Funding for children's hospitals passes U.S. Congress
September 28, 2006
Boston, Mass. -- In one of its most important votes of the year for children's health care, Congress passed legislation today to reauthorize the federal Children's Hospitals Graduate Medical Education (CHGME) Program through 2011, with an annual funding cap of $330 million. The program supports physician training in the nation's 60 independent children's teaching hospitals.
"We are especially grateful to Sen. Edward Kennedy (D-MA) for his support of this program. He helped to create the original program in 2000, has lead the fight for funding among his colleagues each year, and has been very focused on assuring passage of this legislation extending the program in this session," said James Mandell, MD, president and CEO of Children's Hospital Boston.
"This Congressional action demonstrates strong, bipartisan support for investing in the future of health care for all children," said Lawrence A. McAndrews, president and CEO of the National Association of Children's Hospitals (N.A.C.H.).
The Senate unanimously approved the legislation earlier this week. This afternoon, the House followed suit on a voice vote.
Congress established the CHGME program in 1999 and renewed it for five years in 2000 to provide equitable federal GME support to independent children's teaching hospitals. Through Medicare, the federal government is the nation's largest payer of GME, but it provides virtually no GME support to children's hospitals, since they serve children.
As a result, in 1998, children's hospitals received less than 1/200th (.50 percent) of the federal GME support that other teaching hospitals received. This inequity created a gap of about $285 million in federal GME support for children's hospitals, which put them at a serious competitive risk, at a time when the nation was beginning to witness serious shortages in its pediatric workforce. Congress created CHGME to close that gap. For 2006, Congress appropriated $297 million, which amounts to about 80 percent of the level of federal GME support other hospitals receive through Medicare.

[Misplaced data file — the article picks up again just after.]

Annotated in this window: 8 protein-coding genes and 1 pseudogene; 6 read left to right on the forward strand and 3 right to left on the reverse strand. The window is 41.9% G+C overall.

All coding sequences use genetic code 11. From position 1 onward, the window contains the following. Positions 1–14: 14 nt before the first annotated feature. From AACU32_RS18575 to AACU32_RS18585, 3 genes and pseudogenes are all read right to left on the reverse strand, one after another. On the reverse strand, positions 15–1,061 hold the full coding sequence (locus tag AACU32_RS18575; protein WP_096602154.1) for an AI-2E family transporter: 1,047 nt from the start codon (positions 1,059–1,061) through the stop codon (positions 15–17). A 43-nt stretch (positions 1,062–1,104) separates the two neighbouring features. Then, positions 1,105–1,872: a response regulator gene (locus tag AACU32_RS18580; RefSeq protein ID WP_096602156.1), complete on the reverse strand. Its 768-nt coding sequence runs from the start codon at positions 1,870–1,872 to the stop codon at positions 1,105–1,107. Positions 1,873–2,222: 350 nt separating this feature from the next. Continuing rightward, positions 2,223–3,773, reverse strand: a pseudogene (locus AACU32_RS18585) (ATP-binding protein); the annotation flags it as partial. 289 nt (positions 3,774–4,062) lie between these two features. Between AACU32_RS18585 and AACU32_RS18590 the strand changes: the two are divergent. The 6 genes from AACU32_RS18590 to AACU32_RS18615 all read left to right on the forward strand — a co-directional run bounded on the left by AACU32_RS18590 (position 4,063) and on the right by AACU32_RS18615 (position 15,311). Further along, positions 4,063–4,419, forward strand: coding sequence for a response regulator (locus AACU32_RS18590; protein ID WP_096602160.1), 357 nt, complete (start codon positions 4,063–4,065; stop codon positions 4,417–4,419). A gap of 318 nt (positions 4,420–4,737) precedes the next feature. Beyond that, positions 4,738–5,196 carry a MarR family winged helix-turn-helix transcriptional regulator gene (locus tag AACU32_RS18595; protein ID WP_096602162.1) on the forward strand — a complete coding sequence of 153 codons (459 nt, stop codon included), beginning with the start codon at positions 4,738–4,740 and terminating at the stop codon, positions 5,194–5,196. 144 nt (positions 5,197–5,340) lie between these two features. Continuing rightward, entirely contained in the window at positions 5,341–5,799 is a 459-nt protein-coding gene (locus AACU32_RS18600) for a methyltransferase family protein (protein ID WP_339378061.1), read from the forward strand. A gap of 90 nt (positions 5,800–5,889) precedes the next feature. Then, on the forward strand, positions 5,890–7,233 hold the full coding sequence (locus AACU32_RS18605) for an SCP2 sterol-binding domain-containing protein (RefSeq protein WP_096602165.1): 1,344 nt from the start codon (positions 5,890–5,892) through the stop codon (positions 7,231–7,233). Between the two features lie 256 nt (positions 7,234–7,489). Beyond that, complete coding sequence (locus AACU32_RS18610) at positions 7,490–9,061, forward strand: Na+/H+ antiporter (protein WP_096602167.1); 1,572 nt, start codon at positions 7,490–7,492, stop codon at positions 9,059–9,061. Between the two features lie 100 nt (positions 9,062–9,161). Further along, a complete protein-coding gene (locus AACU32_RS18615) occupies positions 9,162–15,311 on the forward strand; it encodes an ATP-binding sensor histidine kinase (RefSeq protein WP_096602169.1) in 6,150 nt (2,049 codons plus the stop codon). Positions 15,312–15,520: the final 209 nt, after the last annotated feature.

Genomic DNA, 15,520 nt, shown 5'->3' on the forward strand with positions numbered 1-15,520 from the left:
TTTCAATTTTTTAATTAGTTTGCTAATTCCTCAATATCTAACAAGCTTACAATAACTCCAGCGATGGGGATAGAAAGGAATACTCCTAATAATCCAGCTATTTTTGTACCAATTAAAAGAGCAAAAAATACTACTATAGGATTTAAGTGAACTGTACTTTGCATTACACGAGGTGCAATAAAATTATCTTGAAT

"CHGME does more than just provide indispensable support for training of the nation's pediatric workforce," added Mandell. "It also represents an investment in the well-being of all children, because it supports children's hospitals, the backbone of health care for children in the United States."
Children's Hospital Boston is home to the world's largest research enterprise based at a pediatric medical center, where its discoveries have benefited both children and adults since 1869. More than 500 scientists, including eight members of the National Academy of Sciences, nine members of the Institute of Medicine and 11 members of the Howard Hughes Medical Institute comprise Children's research community. Founded as a 20-bed hospital for children, Children's Hospital Boston today is a 347-bed comprehensive center for pediatric and adolescent health care grounded in the values of excellence in patient care and sensitivity to the complex needs and diversity of children and families. Children's also is the primary pediatric teaching affiliate of Harvard Medical School. For more information about the hospital and its research visit: www.childrenshospital.org/newsroom.
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